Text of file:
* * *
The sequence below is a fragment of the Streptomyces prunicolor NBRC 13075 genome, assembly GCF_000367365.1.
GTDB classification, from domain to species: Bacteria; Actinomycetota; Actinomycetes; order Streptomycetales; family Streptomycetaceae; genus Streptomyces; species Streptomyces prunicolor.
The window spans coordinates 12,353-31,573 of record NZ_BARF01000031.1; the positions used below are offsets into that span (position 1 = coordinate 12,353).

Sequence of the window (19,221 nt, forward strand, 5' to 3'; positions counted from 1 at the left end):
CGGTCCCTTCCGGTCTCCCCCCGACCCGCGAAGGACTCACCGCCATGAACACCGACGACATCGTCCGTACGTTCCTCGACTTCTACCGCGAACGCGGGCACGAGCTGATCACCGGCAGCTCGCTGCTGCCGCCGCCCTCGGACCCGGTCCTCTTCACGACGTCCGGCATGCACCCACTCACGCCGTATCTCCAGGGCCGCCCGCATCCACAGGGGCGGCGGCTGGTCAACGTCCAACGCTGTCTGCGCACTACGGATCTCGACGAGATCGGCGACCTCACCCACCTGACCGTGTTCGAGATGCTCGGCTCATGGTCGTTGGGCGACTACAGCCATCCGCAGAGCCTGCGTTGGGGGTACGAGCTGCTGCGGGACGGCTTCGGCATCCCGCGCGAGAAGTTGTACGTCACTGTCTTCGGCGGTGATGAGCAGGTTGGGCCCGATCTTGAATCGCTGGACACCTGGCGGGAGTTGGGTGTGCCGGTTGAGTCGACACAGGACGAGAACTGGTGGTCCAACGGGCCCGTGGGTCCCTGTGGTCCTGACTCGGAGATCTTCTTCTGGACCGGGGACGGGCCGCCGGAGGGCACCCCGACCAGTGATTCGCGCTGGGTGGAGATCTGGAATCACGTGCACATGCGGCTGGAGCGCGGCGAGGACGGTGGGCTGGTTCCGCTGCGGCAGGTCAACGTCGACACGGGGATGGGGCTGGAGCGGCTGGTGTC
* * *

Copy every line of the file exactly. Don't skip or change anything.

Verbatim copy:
The sequence below is a fragment of the Streptomyces prunicolor NBRC 13075 genome, assembly GCF_000367365.1.
GTDB classification, from domain to species: Bacteria; Actinomycetota; Actinomycetes; order Streptomycetales; family Streptomycetaceae; genus Streptomyces; species Streptomyces prunicolor.
The window spans coordinates 12,353-31,573 of record NZ_BARF01000031.1; the positions used below are offsets into that span (position 1 = coordinate 12,353).

Sequence of the window (19,221 nt, forward strand, 5' to 3'; positions counted from 1 at the left end):
CGGTCCCTTCCGGTCTCCCCCCGACCCGCGAAGGACTCACCGCCATGAACACCGACGACATCGTCCGTACGTTCCTCGACTTCTACCGCGAACGCGGGCACGAGCTGATCACCGGCAGCTCGCTGCTGCCGCCGCCCTCGGACCCGGTCCTCTTCACGACGTCCGGCATGCACCCACTCACGCCGTATCTCCAGGGCCGCCCGCATCCACAGGGGCGGCGGCTGGTCAACGTCCAACGCTGTCTGCGCACTACGGATCTCGACGAGATCGGCGACCTCACCCACCTGACCGTGTTCGAGATGCTCGGCTCATGGTCGTTGGGCGACTACAGCCATCCGCAGAGCCTGCGTTGGGGGTACGAGCTGCTGCGGGACGGCTTCGGCATCCCGCGCGAGAAGTTGTACGTCACTGTCTTCGGCGGTGATGAGCAGGTTGGGCCCGATCTTGAATCGCTGGACACCTGGCGGGAGTTGGGTGTGCCGGTTGAGTCGACACAGGACGAGAACTGGTGGTCCAACGGGCCCGTGGGTCCCTGTGGTCCTGACTCGGAGATCTTCTTCTGGACCGGGGACGGGCCGCCGGAGGGCACCCCGACCAGTGATTCGCGCTGGGTGGAGATCTGGAATCACGTGCACATGCGGCTGGAGCGCGGCGAGGACGGTGGGCTGGTTCCGCTGCGGCAGGTCAACGTCGACACGGGGATGGGGCTGGAGCGGCTGGTGTC